This week in future tech, smartphone screens are set to get a lot brighter and more energy efficient using a new OLED.
The pixels that bring your smartphone and TV screens to life are lit by tiny devices called organic light-emitting diodes (OLEDs). In order to overcome the challenge of seeing the screen on a sunny day, manufacturers cover screens with an anti-glare filter.
Because of the physics behind the filter, half of the light generated by each OLED pixel gets trapped in the display, thereby halving their energy efficiency. Now, a research team from Imperial College London, including Dr Jess Wade, has found a way to overcome this problem.
Publishing its findings to ACS Nano, the team showed it was possible to control the chemistry of OLED materials and therefore create ones that give off a special type of polarised light that can bypass the anti-glare filter.
“Our study suggests, for the first time, that by changing our OLED recipe we can generate efficient polarising OLEDs,” Wade explained. “The findings could make screens of all kinds brighter, with better contrast and longer life.”
Aside from making screens brighter and more energy efficient, the polarised light generated by the materials has potential applications in the storage, transmission and encryption of information.
BMW and Daimler forge autonomous driving partnership
German auto giants BMW and Daimler have formed an even stronger partnership following the announcement of a new long-term deal to jointly develop autonomous driving technology up to Level 4, one step below fully autonomous vehicles.
The technology will focus on driver assistance systems, automated driving on highways and automated parking. In addition, further talks are planned to extend the cooperation to higher levels of automation in urban areas and city centres.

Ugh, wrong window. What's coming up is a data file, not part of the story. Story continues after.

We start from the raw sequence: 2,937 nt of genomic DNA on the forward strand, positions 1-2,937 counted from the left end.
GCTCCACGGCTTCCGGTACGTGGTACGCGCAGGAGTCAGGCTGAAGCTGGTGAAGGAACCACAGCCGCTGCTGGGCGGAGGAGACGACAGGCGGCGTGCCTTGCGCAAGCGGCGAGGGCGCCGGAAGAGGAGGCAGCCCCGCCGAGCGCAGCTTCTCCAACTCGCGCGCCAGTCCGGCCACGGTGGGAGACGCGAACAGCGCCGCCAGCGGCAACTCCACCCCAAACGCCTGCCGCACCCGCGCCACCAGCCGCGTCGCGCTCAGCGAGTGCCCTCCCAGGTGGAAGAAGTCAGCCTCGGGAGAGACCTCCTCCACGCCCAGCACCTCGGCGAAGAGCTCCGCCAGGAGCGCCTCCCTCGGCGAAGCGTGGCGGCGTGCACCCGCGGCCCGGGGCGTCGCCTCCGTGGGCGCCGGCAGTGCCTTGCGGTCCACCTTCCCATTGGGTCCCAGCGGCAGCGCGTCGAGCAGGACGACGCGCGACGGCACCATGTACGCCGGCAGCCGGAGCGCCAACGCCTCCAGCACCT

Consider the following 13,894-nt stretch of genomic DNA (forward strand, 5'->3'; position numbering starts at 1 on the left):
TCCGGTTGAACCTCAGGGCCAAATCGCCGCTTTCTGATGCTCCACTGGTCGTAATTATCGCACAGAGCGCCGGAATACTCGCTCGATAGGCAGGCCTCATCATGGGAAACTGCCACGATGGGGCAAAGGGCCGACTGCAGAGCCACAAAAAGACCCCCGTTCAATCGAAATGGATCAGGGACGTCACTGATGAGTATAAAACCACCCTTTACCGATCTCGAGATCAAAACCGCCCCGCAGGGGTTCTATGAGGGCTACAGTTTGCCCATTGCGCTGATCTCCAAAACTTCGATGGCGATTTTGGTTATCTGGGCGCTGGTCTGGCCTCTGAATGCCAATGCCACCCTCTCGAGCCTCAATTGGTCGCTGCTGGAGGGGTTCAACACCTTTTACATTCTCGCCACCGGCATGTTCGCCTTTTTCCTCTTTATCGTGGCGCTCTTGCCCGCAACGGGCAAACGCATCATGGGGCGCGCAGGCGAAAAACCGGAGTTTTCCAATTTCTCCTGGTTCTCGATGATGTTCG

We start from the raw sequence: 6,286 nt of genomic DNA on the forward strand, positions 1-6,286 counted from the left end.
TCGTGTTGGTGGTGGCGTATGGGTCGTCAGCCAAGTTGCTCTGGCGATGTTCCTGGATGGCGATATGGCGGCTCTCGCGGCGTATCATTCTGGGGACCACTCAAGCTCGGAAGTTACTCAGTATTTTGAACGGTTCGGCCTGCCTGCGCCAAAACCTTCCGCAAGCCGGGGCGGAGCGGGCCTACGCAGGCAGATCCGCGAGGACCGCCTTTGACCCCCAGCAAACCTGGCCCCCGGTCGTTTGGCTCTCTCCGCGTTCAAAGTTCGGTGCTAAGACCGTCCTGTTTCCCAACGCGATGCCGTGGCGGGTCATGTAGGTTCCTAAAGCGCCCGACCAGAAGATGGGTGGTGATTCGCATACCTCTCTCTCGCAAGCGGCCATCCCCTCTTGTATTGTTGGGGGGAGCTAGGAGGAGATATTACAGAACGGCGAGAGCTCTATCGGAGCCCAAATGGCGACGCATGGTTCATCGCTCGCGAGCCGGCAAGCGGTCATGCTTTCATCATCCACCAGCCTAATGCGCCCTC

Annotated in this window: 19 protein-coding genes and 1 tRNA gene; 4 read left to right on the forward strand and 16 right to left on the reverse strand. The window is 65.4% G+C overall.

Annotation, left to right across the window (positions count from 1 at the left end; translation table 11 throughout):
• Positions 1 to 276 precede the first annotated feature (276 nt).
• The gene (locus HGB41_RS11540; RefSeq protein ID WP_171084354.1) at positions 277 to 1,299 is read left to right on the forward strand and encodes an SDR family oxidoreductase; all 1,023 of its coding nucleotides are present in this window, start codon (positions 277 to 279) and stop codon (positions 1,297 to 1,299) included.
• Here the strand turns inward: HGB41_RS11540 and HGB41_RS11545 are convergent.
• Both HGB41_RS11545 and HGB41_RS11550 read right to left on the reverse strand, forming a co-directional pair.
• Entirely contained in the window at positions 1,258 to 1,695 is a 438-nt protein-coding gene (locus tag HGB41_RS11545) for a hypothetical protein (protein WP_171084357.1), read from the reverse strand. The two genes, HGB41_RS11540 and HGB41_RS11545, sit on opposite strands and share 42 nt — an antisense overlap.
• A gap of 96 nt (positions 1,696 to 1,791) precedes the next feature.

The deal has set a date on having these technologies introduced to their respective cars by 2024.
Ericsson to open first totally automated 5G smart factory in 2020
Ericsson is set to open one of the most advanced facilities in North America, which, it said, will be the first fully automated smart factory in the world.
Set to begin operations in early 2020, the factory’s focus will be on producing antenna systems to boost network coverage in rural areas. It will also produce 5G radios for urban areas for rapid deployments in North America. The location of the factory has yet to be announced.
Ericsson said that 5G connectivity will enable agile and flexible production through automated warehouses; connected logistics and automated assembly; packing and product handling; and the use of autonomous carts.
The factory will not be totally human-free, however, with plans to have 100 people working there when operational.
Blockchain payments to see cross-border transaction surge
A new study from Juniper Research found that 14bn B2B cross-border transactions will be processed by 2023, rising from 13.5bn in 2019 and marking a 7pc increase. This will be driven by the introduction of blockchain-based payment networks, it said.
According to the research, international payments will become faster, cheaper and less complex, and be driven by network innovation. As blockchain facilitates complete traceability of transactions, the introduction of the technology would increase transparency, improve standardisation and reduce errors.
“Future growth in B2B cross-border transactions will be driven by innovative corporate payment solutions that make transparency central to their models, following the example set by disruptive vendors in the consumer money transfer market,” said research author Maitê Bezerra.
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